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In another question on this site I have derived the distribution for the time-to-ruin in the gambler's ruin problem where the wealth of the gambler follows a discrete-time random walk. In this standard problem, we assume that the gambler starts with an amount of wealth that is a positive integer multiple of the betting amount, such that there is no "residual wealth" lower than the betting amount when the gambler gets down near to zero wealth.

In the present question I would like to examine a variant of this standard problem. Here we suppose that (until ruin) the gambler has some positive wealth $w>0$ and bets in unit increments as normal. However, if the wealth of the gambler gets into the range $0<w<1$ (i.e., less than the standard betting amount but more than nothing) then the gambler is allowed a "pauper bet" where the gambler bets his remaining wealth (even though it is less than one unit). The pauper bet is treated the same as the standard bets, in the sense that a loss loses the bet amount and a win returns the bet amount as profit. Thus, when the gambler makes a "pauper bet" his wealth either goes to zero or to $2w$ (with equal probability). Note that the gambler is only allowed to make a pauper bet whenever his wealth is less than one unit.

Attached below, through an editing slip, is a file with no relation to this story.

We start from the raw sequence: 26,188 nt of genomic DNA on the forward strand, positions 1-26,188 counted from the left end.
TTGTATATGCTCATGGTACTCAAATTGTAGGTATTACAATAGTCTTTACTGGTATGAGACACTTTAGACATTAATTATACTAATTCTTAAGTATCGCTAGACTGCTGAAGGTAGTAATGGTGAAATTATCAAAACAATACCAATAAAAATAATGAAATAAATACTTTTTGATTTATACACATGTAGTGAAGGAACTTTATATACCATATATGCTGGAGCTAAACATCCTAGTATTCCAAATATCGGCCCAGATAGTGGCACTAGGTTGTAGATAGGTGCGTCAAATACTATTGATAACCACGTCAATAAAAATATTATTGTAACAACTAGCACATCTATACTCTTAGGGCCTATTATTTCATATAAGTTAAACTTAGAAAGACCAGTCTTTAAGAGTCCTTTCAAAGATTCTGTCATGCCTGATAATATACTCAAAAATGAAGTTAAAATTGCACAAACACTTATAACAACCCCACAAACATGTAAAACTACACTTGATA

The stochastic process for this variant of the gambler's ruin can be described formally as follows. Let $w_0 > 0$ be the gambler's starting wealth. Unlike in the standard problem, this value can be any positive real value; not just an integer. Let $\{ Q_t | t \in \mathbb{N} \}$ denote the sign values for the bet outcomes. The time-series for the gambler's wealth is described recursively by:

$$w_{t+1} = w_t + Q_i \cdot \min(1, w_t) \quad \quad \quad \mathbb{P}(Q_i = -1) = \mathbb{P}(Q_i = 1) = \frac{1}{2}. $$

The time-to-ruin is defined as:

$$T \equiv \min \{ t \in \mathbb{N} | w_t = 0 \}.$$

I would like to derive the distribution of the time-to-ruin for this variant of the gambler's ruin problem. The remainder amounts in the "pauper bets" complicate the situation substantially, so I am looking for techniques to deal with this variation in the derivation of the distribution. Can anyone show how to derive the distribution of the time-to-ruin in this case?

As a smaller ---but still interesting--- question, are the time-to-ruin probabilities even continuous with respect to the starting wealth $w_0$? Intuitively it seems certain that they would be continuous at non-integer values, but it might be possible that there would be a "jump" at the integer values. I think they would be continuous, but a proof of this would be nice.

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